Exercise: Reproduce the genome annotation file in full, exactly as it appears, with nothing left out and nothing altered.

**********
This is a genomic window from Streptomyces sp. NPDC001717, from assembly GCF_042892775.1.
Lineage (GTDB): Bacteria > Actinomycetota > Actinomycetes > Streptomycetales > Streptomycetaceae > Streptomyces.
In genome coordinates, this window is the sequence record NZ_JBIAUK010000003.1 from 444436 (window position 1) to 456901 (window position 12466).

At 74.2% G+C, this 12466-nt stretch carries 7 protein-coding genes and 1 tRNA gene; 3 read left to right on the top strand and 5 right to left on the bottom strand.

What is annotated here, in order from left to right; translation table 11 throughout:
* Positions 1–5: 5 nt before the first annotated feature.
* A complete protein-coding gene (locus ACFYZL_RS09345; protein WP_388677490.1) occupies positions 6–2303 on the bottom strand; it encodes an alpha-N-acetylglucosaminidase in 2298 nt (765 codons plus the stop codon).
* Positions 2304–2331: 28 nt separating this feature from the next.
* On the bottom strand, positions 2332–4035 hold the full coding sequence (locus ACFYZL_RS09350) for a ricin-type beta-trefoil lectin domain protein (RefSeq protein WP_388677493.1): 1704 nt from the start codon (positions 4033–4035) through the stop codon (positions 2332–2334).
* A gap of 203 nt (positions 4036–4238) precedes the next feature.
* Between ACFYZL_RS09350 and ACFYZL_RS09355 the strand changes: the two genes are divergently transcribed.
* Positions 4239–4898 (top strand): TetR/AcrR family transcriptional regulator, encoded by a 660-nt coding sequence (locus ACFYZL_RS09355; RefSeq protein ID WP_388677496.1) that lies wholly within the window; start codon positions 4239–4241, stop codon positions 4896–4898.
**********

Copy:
This is a genomic window from Streptomyces sp. NPDC001717, from assembly GCF_042892775.1.
Lineage (GTDB): Bacteria > Actinomycetota > Actinomycetes > Streptomycetales > Streptomycetaceae > Streptomyces.
In genome coordinates, this window is the sequence record NZ_JBIAUK010000003.1 from 444436 (window position 1) to 456901 (window position 12466).

At 74.2% G+C, this 12466-nt stretch carries 7 protein-coding genes and 1 tRNA gene; 3 read left to right on the top strand and 5 right to left on the bottom strand.

What is annotated here, in order from left to right; translation table 11 throughout:
* Positions 1–5: 5 nt before the first annotated feature.
* A complete protein-coding gene (locus ACFYZL_RS09345; protein WP_388677490.1) occupies positions 6–2303 on the bottom strand; it encodes an alpha-N-acetylglucosaminidase in 2298 nt (765 codons plus the stop codon).
* Positions 2304–2331: 28 nt separating this feature from the next.
* On the bottom strand, positions 2332–4035 hold the full coding sequence (locus ACFYZL_RS09350) for a ricin-type beta-trefoil lectin domain protein (RefSeq protein WP_388677493.1): 1704 nt from the start codon (positions 4033–4035) through the stop codon (positions 2332–2334).
* A gap of 203 nt (positions 4036–4238) precedes the next feature.
* Between ACFYZL_RS09350 and ACFYZL_RS09355 the strand changes: the two genes are divergently transcribed.
* Positions 4239–4898 (top strand): TetR/AcrR family transcriptional regulator, encoded by a 660-nt coding sequence (locus ACFYZL_RS09355; RefSeq protein ID WP_388677496.1) that lies wholly within the window; start codon positions 4239–4241, stop codon positions 4896–4898.